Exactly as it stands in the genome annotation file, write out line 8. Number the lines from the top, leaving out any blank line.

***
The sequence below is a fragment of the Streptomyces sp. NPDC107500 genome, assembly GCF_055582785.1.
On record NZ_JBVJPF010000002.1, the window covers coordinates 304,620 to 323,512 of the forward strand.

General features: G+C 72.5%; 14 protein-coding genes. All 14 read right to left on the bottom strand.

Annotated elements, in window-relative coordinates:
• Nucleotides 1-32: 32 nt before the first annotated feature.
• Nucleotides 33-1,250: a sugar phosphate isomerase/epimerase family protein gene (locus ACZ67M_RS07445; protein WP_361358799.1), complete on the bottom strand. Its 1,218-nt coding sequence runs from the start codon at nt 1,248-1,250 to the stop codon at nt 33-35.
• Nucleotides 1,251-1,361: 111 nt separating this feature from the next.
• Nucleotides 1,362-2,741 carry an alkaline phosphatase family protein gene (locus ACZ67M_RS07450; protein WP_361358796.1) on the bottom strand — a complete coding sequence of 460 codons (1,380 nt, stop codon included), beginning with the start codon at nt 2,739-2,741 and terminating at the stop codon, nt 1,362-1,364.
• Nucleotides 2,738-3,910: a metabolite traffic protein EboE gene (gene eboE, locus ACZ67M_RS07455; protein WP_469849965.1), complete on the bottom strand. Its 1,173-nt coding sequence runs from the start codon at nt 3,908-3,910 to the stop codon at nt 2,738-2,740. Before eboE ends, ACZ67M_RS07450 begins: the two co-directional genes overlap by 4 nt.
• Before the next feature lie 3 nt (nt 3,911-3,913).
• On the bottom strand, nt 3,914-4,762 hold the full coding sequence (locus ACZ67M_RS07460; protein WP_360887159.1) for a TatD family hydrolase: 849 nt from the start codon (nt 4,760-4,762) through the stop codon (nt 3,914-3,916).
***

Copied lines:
• Nucleotides 1,362-2,741 carry an alkaline phosphatase family protein gene (locus ACZ67M_RS07450; protein WP_361358796.1) on the bottom strand — a complete coding sequence of 460 codons (1,380 nt, stop codon included), beginning with the start codon at nt 2,739-2,741 and terminating at the stop codon, nt 1,362-1,364.